Bank Records Secretly Tapped

By Barton Gellman, Paul Blustein and Dafna Linzer
Washington Post Staff Writers
Friday, June 23, 2006

The Bush administration, relying on a presidential declaration of emergency, has secretly been tapping into a vast global database of confidential financial transactions for nearly five years, according to U.S. government and industry officials.

Initiated shortly after Sept. 11, 2001, the surveillance program has used a broad new interpretation of the Treasury Department's administrative powers to bypass traditional banking privacy protections. It has swept in large volumes of international money transfers, including many made by U.S. citizens and residents, in an effort to track the locations, identities and activities of suspected terrorists.

Current and former counterterrorism officials said the program works in parallel with the previously reported surveillance of international telephone calls, faxes and e-mails by the National Security Agency, which has eavesdropped without warrants on more than 5,000 Americans suspected of terrorist links. Together with a hundredfold expansion of the FBI's use of "national security letters" to obtain communications and banking records, the secret NSA and Treasury programs have built unprecedented government databases of private transactions, most of them involving people who prove irrelevant to terrorism investigators.

Stuart Levey, undersecretary of the Treasury for terrorism and financial intelligence, said in an interview last night that the newly disclosed program -- the existence of which the government sought to conceal -- has used the agency's powers of administrative subpoena to compel an international banking consortium to open its records. The Brussels-based cooperative, known as the Society for Worldwide Interbank Financial Telecommunication, or SWIFT, links about 7,800 banks and brokerages and handles billions of transactions a year.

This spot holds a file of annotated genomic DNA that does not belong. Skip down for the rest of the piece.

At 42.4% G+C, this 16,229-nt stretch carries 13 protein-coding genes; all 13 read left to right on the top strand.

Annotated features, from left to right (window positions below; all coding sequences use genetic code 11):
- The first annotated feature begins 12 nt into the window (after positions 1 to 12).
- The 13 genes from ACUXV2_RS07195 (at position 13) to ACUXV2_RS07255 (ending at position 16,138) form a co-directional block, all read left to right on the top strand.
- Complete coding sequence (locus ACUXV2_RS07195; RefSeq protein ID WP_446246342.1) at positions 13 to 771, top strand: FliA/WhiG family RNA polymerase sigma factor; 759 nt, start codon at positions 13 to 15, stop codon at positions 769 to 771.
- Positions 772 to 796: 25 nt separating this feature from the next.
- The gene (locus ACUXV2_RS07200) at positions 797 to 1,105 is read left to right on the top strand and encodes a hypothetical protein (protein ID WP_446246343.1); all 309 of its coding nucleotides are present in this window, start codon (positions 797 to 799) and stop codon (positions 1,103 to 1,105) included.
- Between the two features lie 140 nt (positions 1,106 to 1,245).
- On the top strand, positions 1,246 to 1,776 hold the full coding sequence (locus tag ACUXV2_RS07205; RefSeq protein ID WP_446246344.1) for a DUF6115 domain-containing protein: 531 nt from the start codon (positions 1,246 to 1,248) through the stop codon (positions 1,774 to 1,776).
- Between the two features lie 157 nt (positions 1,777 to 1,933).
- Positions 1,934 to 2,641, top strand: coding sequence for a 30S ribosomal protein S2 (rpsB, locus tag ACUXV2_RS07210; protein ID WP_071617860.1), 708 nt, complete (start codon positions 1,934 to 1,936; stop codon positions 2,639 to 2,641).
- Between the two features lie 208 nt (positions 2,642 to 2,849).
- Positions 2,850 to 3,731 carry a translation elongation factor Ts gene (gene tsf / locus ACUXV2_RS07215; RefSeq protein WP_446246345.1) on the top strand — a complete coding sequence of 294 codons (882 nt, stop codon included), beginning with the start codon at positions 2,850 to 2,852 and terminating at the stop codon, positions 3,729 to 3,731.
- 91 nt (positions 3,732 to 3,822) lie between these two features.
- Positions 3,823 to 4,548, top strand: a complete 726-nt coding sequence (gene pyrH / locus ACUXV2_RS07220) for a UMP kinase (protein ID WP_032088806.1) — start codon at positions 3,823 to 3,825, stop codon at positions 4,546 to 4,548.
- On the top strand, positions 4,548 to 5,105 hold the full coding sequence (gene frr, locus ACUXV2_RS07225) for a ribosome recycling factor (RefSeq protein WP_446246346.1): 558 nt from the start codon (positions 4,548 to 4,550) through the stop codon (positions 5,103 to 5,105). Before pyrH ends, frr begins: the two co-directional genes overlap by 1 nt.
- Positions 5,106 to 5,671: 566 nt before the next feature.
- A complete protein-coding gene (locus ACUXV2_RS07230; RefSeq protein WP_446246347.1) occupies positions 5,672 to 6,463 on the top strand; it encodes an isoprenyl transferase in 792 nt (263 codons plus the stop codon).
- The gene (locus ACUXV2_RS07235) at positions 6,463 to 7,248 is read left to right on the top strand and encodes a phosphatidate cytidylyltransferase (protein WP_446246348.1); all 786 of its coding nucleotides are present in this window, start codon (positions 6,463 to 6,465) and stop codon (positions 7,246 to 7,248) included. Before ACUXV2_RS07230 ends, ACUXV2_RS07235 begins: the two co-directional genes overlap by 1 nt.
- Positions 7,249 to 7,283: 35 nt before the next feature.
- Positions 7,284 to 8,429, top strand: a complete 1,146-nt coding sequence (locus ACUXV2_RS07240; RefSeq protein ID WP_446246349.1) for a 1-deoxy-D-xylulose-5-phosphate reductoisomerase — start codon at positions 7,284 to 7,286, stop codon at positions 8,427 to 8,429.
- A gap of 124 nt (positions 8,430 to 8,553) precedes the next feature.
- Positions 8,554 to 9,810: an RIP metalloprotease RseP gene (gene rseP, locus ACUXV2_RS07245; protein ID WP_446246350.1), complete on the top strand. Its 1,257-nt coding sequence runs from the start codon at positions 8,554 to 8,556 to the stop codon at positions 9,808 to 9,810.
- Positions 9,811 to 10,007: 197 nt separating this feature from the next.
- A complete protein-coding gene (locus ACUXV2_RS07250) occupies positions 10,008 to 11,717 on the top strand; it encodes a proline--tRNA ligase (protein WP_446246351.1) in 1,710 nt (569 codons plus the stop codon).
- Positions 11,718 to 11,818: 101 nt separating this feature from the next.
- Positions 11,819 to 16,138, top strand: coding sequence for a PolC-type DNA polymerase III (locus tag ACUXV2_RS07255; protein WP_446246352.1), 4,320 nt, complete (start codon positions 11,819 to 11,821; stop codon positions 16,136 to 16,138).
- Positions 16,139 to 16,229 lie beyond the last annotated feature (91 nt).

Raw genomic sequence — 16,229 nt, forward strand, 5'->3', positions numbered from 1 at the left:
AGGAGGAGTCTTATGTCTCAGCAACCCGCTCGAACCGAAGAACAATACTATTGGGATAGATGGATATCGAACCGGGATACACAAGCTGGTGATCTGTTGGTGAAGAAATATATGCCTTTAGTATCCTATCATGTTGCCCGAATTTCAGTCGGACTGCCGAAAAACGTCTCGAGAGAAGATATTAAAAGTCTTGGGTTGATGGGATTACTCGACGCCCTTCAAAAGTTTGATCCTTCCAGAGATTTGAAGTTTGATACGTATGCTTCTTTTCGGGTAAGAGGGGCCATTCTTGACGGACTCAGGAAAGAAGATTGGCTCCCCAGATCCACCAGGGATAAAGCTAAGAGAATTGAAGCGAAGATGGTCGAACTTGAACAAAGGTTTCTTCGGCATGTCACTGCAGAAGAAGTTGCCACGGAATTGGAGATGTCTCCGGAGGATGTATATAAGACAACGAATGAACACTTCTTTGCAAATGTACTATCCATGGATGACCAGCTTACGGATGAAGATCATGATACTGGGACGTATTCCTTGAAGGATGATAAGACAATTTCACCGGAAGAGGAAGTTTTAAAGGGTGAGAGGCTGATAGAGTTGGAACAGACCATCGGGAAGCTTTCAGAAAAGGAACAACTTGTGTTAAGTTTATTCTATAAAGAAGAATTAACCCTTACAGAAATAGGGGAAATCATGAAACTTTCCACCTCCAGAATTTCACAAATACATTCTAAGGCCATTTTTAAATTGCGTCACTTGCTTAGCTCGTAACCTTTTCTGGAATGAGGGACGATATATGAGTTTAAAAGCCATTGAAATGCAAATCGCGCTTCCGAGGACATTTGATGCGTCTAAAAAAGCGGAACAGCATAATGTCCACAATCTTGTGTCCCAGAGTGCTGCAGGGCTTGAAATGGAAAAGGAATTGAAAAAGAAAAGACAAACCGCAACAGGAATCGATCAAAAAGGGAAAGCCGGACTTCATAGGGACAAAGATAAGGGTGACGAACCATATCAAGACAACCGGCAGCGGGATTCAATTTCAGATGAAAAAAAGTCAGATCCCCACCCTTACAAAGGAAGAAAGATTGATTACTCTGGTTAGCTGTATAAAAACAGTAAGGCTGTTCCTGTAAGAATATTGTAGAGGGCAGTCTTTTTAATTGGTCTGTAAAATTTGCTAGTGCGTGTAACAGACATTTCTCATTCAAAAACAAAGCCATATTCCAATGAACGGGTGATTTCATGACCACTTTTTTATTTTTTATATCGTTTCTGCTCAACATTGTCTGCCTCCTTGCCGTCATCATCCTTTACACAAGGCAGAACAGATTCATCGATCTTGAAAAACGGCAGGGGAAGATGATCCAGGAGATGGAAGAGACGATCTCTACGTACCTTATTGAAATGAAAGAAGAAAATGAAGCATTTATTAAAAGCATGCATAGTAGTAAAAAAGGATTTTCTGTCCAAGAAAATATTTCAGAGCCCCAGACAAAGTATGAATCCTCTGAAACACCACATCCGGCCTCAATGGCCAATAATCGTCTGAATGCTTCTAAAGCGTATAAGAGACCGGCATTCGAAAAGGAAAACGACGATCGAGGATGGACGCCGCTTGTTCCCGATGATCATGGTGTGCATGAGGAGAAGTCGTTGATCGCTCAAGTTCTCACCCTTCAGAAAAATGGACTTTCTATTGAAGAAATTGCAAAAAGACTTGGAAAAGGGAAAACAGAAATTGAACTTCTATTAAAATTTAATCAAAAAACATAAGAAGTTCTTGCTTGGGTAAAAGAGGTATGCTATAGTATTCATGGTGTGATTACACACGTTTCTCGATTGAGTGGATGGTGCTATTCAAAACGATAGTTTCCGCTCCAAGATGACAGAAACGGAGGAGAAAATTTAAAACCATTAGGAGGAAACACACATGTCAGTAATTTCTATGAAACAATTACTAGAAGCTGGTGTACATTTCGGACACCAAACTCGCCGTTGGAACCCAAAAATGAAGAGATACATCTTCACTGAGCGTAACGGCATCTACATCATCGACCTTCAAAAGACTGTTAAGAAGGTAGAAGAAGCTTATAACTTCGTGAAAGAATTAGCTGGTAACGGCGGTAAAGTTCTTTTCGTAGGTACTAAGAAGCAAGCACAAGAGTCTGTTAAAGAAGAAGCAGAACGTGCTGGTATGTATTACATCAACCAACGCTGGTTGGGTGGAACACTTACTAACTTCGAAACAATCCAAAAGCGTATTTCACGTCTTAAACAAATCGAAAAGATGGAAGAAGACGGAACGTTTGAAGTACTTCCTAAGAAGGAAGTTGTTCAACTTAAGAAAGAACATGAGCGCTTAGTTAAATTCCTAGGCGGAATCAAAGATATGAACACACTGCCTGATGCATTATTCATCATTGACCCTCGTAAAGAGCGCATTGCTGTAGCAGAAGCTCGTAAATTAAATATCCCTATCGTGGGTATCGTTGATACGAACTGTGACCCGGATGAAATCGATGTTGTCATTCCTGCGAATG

Terrorism investigators had sought access to SWIFT's database since the 1990s, but other government and industry authorities balked at the potential blow to confidence in the banking system. After the 2001 attacks, President Bush overrode those objections and invoked his powers under the International Emergency Economic Powers Act to "investigate, regulate or prohibit" any foreign financial transaction linked to "an unusual and extraordinary threat."

Levey and other officials emphasized that the government has confined its financial surveillance to legitimate terrorism investigations and tightly targeted searches.

After identifying a suspect, Levey said, "you can do a search, and you can determine whom he sent money to, and who sent money to him."

"The way the SWIFT data works, you would have all kinds of concrete information -- addresses, phone numbers, real names, account numbers, a lot of stuff we can really work with, the kind of actionable information that government officials can really follow up on," Levey said.

He spoke about the program after it became clear the New York Times was planning to publish an article about it. The Times and other news organizations posted articles online last night.

Levey maintained that the government has "put into place very robust controls to make sure we are only using this information for anti-terrorism purposes."

He added: "We can only search the data we receive in furtherance of a terrorism lead. In fact, the analysts who have access to the data can't even access the database unless they type in the search they want to do and articulate why it's connected to terrorism."

The program is "on rock-solid legal ground," Levey said, and is based on the IEEPA, which he said "specifically gives us the authority to conduct this type of investigation if there is an emergency declared by the president."

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